Google has published a document explaining the security of your cloud infrastructureboth for your own operations and for use by the public. The report dates from last Friday, and it describes six layers of security and reveals some interesting facts about the operations of the Great G.
Perhaps the most interesting of them all is that design their own chips, including one of “hardware security that is currently being deployed on both servers and peripherals.” These chips allow the company to securely identify and authenticate Google devices on a physical level.
Said chip works along with cryptographic signatures used in “low-level components” such as the BIOS, the bootloader, the kernel, and a base image of an operating system. Signatures can be validated during each boot or update, and the components are controlled directly by Google.
As reported, Google also hosts some third-party data centers on their servers. This may be part of a strategy by the search engine company to further publicize its physical security layers, which include “standalone biometric identification systems, cameras and metal detectors.”
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This is how Google treats hard drives
The document also explains that the ecosystem of applications and services encrypts data before writing to disk, making it difficult for any malicious firmware to access the data. This works interchangeably on “HDDs and SSDs”, and they keep an exhaustive control of their life cycle.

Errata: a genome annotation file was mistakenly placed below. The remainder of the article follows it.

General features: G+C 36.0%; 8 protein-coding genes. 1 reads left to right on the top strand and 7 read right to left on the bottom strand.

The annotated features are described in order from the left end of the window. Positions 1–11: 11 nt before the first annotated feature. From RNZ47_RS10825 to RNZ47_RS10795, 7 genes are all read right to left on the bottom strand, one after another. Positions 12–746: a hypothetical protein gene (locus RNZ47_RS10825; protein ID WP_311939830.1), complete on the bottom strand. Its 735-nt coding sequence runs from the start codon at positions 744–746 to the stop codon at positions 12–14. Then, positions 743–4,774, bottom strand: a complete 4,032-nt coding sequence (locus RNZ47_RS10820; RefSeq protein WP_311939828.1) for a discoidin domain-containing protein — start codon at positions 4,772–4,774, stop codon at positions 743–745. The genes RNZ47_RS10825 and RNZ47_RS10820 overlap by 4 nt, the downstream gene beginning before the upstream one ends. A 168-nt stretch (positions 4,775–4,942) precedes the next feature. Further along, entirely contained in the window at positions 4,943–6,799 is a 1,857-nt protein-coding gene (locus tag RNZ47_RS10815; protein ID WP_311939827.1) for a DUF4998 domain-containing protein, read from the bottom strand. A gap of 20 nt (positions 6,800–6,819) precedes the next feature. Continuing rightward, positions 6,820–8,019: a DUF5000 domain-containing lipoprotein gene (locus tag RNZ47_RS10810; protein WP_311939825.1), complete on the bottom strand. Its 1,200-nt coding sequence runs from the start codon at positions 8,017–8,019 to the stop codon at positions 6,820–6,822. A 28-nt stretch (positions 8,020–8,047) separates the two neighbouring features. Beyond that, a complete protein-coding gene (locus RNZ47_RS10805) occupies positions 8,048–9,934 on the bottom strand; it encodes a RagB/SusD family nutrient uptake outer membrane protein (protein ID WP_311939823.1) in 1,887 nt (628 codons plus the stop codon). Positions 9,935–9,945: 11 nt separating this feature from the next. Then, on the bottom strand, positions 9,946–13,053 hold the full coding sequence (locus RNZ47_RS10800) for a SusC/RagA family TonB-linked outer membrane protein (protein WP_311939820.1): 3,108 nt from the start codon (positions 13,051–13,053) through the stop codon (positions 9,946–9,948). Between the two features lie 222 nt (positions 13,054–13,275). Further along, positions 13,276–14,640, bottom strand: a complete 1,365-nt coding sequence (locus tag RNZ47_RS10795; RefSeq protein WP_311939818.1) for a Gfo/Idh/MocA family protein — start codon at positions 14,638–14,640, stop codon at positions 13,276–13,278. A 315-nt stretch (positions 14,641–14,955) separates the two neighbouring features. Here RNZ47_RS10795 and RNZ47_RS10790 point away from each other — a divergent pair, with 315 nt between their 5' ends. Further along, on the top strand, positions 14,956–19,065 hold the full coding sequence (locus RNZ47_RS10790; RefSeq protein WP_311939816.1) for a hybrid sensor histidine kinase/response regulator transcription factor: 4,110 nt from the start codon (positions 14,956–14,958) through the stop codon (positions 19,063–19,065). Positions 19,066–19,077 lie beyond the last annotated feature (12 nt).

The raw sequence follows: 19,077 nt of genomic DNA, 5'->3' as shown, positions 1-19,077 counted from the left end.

When this ends, any unit goes through a multi-step cleaning process which includes two independent verifications. Those that cannot be safely deleted are physically destroyed on Google’s premises.
More information in the report describes the security process for customers, which begins with universal two-step authentication and then scans company employee devices to ensure customer operating system images are up-to-date with security patches, as well as to control which applications can be installed.
Careful code review processes
It also explains the code review process, content in manual and automated techniques, through which the Big G detects bugs in which its developers write. Those who review it manually are “led by a team that includes experts in web security, cryptography, and operating system security. Reviews can also result in new security library features.”
Google source code is kept in a central repository with old and current versions of the service, which can be audited. The infrastructure can be configured to require that the binaries of a service be compiled to be reviewed, checked and tested.
These code reviews after are inspected and approved by at least one engineer who is not the author of the code, and the system requires that modifications to the code be approved by the owners of that system. These requirements limit anyone’s ability to make malicious changes to the source code, as well as to provide a forensic trail from a service to its source.
Virtual machines within the infrastructure
The document details the use of virtual machines, specifically a custom version of the KVM hypervisor. In fact, Google claims that “the majority of bug fixes are for the Linux KVM hypervisor.” Google’s cloud services rely on the same security measures, as stated.
There is also an explanation of the identity and access management service that the company uses internally, in addition to not relying on “internal network segmentation or firewalling” as its main security mechanisms.
Via | Google
Image | Google
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